For decades, America’s liberals have looked across the Atlantic with envy. France has socialized medicine. Germany has strong trade unions. Italy and France have excellent food. (Sometimes envy is understandable.)
Sweden has often been particularly idealized. Indeed, certain delicate Democrats were once mocked by red-meat conservatives as “Volvo-and-beansprout” liberals. With lavish welfare spending (and attendant taxes), low-income inequality, and feminism as a guiding political ideology, American liberals have looked to the Scandinavian land as something of a lodestar. The weather may be dreadful — who wants 62 degrees and a cold drizzle in July? — but for the Swedes, who can come across as a bit smug and a little pious, life has been pretty good.
But there was a dirty little secret to Sweden’s success. That success depended largely on maintaining a racially and socially homogeneous society. Reams of social science data have made similar findings. Surveys suggest that people tend to support, for example, generous welfare systems so long as they think they’re helping out their own kind. Multiracial democracies like the United States have always been less than lavish.
That simple finding explains a lot about what’s going on in Sweden now. The country held parliamentary elections last weekend, and “the ruling center-left Social Democrats, Greens and their Left Party parliamentary ally won 40.6 percent of the vote, while the opposition center-right Alliance won 40.3 percent,” the Reuters news agency reported.
The big news is that the rest of the vote went to the Sweden Democrats, a party that takes a hard line on immigration. Neither the center left nor the center right is willing to align with the Sweden Democrats — it has roots in Nazism — meaning the elections produced a stalemate. It’s unclear which bloc will take control.
Their taking nearly 18 percent of the vote represents a record for the Sweden Democrats. In the last Swedish election four years ago, they took 5 percent fewer votes. But over that period, migration into has Sweden boomed, giving the Sweden Democrats an opening.
Sweden is no longer the homogeneous land of yore, where everybody ate pea soup and collected wooden horses. As of 2017, fully 24 percent of Swedish residents were from a foreign background. They were either born abroad, or both parents were. While many of those immigrants come from neighboring Finland and Poland, many are from farther afield. The largest single group of foreign-born Swedish residents are from Syria, for example. Iraq, Iran, Somalia, Bosnia and Turkey have also supplied large groups of immigrants.
Sweden took in a disproportionally larger number of refugees during the migration crisis that began roiling Europe in 2015. The country thinks of itself a “humanitarian superpower,” and 160,000 refugees entered the country that year alone. That’s a huge number for a country with fewer than 10 million residents.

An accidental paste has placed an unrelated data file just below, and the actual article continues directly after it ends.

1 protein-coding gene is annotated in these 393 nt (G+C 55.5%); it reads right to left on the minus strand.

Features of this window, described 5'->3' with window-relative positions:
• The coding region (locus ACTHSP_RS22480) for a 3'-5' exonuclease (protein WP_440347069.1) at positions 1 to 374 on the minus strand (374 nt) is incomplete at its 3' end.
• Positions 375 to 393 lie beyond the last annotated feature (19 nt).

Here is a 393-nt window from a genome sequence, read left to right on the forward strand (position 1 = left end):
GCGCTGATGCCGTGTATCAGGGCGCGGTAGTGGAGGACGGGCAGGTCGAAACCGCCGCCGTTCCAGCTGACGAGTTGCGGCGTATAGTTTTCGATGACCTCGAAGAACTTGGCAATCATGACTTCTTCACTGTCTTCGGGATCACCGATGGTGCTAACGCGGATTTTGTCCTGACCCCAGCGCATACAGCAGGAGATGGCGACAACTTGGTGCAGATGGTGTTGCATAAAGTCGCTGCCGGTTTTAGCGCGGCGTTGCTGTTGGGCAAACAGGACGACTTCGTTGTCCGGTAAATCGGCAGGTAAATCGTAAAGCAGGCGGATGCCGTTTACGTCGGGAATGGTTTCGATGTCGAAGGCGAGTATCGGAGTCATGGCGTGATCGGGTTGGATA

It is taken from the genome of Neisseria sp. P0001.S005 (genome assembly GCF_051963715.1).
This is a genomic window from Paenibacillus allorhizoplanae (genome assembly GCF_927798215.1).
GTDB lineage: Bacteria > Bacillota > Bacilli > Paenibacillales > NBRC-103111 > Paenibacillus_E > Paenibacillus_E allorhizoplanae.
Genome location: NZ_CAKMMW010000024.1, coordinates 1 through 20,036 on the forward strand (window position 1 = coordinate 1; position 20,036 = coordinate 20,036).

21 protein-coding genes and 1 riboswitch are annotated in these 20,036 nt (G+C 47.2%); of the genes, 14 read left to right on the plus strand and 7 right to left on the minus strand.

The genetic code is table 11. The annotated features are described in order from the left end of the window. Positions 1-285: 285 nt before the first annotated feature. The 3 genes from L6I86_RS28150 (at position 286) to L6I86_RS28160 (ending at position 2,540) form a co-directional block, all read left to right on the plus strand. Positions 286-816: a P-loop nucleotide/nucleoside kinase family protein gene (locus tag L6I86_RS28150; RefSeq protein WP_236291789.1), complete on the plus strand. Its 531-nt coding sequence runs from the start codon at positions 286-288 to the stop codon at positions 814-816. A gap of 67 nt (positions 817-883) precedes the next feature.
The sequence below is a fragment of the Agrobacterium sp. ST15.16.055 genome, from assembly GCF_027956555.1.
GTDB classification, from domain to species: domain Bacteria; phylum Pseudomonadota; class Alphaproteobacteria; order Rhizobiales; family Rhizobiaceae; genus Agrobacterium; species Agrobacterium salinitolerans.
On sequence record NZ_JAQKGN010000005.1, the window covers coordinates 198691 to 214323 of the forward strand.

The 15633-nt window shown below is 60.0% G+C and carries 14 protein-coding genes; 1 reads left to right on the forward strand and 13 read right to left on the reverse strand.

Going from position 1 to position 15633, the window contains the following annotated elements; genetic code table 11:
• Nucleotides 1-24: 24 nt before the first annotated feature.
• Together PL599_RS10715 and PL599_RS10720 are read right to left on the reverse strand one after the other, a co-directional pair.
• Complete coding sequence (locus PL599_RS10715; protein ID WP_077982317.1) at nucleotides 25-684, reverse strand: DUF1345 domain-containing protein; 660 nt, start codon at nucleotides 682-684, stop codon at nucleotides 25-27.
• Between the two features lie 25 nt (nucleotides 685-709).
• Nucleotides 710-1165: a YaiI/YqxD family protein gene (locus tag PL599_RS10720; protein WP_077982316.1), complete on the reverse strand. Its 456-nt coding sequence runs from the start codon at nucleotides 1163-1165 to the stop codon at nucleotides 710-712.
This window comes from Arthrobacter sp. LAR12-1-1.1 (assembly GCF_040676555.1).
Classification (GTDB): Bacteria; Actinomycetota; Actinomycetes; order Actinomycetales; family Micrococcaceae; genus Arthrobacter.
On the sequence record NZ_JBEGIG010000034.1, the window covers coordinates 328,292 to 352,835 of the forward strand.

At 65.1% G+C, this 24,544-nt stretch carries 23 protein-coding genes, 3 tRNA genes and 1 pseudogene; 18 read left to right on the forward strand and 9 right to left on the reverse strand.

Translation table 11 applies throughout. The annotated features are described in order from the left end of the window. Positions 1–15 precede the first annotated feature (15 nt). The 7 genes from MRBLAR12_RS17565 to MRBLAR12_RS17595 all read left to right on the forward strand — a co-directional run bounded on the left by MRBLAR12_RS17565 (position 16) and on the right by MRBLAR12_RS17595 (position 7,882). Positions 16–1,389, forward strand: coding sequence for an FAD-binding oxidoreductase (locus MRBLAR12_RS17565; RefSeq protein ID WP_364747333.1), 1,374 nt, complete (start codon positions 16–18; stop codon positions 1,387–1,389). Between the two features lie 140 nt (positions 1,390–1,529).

The political and social effects of this decision have been large. Paulina Neuding, a Swedish journalist based in Stockholm, laid out the facts in Politico magazine earlier this year. “Gang-related gun murders, now mainly a phenomenon among men with immigrant backgrounds in the country’s parallel societies, increased from 4 per year in the early 1990s to around 40 last year. Because of this, Sweden has gone from being a low-crime country to having homicide rates significantly above the Western European average. Social unrest, with car torchings, attacks on first responders and even riots, is a recurring phenomenon.” Sweden has also seen terror attacks — an Uzbek Islamist killed five people with a truck in central Stockholm in 2017 — and a campaign of violence against Jewish sites. Many immigrants live far from city centers in grim housing estates, and have not assimilated into Swedish culture.
The turn toward the Sweden Democrats was predictable as mass migration destabilizes society. Sixty percent of Swedes polled earlier this year want to curtail the number of refugees allowed in the country. That suggests that Sweden Democrats actually underperformed in the election. That could also be because the center left and the center right have co-opted Sweden Democrat positions. Even the center left bloc has come around to restricting immigration.
It’s odd that the country that produced IKEA, Volvo, Saab, H&M and Ericsson has been considered “socialist.” The “Swedish model” is actually a highly managed capitalist democracy, based on consensus politics and economics. But with immigration changing the country, that model may not last. Consensus is over, and now the fighting begins. The success of the Sweden Democrats demonstrates that things have changed, and changed a lot.
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